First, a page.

Correlated imaging

In correlative CFT-SXT imaging the cryopreserved specimen is imaged in a cryogenic high-numerical aperture light microscope prior to being cryo-transferred to the SXM for acquisition of SXT data. Landscape markers, clearly visible in data from both modalities, are used to accurately overlay one data set onto the other to produce a 3D multi-modal reconstruction. In such analyses, labeled-molecules are localized precisely within high-resolution reconstructions of the cell.



The workflow followed to collect and reconstruct a CFT data set. Cells containing fluorescently labeled molecules are pipetted into a thin-walled glass capillary and cryo-immobilized. The capillary is either cryo-transferred to a Dewar for storage or directly to the CLM where it is mounted in the cryo-rotation stage. Through-focus data are collected at a number of different angular rotations around a central axis (typically every 10° over a total angular range of 180°). A deconvolved image is calculated for through-focus series, followed by a tomographic reconstruction of the entire series to generate a 3D fluorescence image.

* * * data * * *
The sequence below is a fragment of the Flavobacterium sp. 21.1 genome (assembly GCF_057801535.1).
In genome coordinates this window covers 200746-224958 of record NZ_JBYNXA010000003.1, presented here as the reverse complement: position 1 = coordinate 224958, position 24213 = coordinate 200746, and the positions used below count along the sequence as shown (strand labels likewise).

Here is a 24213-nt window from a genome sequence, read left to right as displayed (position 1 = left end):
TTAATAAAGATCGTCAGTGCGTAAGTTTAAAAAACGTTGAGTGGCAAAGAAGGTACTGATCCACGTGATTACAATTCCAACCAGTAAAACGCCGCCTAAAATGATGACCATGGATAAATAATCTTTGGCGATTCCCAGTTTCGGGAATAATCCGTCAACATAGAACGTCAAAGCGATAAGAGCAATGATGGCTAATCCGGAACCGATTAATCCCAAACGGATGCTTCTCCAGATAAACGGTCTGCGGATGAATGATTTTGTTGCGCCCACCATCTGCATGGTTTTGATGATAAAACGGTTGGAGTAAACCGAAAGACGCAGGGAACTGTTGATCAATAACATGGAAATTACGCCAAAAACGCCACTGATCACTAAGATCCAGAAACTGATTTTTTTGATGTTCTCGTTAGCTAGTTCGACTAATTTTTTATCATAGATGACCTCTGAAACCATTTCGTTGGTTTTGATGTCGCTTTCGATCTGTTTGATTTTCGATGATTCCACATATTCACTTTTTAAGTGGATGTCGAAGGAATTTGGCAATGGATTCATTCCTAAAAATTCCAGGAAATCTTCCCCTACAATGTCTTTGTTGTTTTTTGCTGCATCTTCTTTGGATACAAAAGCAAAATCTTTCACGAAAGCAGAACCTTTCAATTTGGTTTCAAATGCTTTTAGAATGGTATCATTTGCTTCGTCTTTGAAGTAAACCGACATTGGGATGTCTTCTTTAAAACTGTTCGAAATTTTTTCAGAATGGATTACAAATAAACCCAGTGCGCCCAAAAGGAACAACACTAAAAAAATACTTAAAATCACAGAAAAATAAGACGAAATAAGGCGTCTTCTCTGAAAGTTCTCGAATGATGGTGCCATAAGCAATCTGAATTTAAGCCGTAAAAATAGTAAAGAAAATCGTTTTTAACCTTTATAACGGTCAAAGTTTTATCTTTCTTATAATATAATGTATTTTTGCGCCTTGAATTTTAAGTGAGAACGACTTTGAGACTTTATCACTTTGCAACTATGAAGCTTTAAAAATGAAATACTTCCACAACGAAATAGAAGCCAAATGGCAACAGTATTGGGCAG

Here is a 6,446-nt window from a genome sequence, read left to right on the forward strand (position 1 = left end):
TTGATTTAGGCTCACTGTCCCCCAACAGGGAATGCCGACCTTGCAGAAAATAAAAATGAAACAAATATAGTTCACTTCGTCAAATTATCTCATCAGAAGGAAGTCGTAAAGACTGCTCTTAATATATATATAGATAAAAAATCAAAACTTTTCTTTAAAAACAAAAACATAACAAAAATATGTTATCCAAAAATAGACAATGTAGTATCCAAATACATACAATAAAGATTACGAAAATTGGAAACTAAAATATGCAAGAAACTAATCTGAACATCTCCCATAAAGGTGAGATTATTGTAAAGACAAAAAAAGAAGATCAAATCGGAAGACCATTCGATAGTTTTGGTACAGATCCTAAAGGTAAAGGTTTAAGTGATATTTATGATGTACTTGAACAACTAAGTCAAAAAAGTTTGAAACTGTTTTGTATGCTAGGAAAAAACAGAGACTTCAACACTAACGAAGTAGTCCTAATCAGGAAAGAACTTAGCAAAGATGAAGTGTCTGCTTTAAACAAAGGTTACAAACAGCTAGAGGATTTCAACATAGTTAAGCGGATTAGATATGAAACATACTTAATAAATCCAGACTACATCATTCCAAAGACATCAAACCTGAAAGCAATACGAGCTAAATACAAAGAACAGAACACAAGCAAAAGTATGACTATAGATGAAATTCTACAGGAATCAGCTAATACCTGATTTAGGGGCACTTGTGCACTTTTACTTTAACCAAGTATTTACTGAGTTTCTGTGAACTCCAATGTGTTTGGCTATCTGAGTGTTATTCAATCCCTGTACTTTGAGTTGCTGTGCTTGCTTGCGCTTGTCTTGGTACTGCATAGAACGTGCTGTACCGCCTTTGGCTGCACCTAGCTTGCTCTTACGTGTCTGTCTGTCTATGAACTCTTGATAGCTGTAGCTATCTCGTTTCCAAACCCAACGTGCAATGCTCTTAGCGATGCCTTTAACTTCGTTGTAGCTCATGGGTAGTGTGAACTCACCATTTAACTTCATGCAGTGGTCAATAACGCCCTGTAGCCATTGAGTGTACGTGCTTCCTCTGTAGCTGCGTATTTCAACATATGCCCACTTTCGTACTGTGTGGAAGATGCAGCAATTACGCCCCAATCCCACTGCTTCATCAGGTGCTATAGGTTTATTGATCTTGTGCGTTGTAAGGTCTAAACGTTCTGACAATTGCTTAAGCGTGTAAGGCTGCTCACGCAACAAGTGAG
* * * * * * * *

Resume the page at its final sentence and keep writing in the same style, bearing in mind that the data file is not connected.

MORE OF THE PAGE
This combination of data from two complementary modalities produces significantly greater insights than is possible using SXT alone. We confidently predict this correlative method will become an important new tool for elucidating connections between molecular events and cellular phenotype. Correlated CFT-SXT can be applied to virtually any type of cell, presenting enormous imaging opportunities to the cell bio-research community. For this manuscript we will use the eukaryotic nucleus as a working example, since imaging and quantifying this organelle in its near-native state previously proved to be very challenging using other modalities. Using CFT-SXT the nucleus can be fully segmented, based on the degree of chromatin compaction together with guidance from localize fluorescent molecules. Information on the topology and packaging of the genome in the nucleus is invaluable to the generation of mathematical models that describe, for example, the movement of transcription factors and other molecules within the packed nuclear space. The below manuscript describes recent work using CFT-SXT to visualize and quantify the inactive X chromosome (download pdf version here).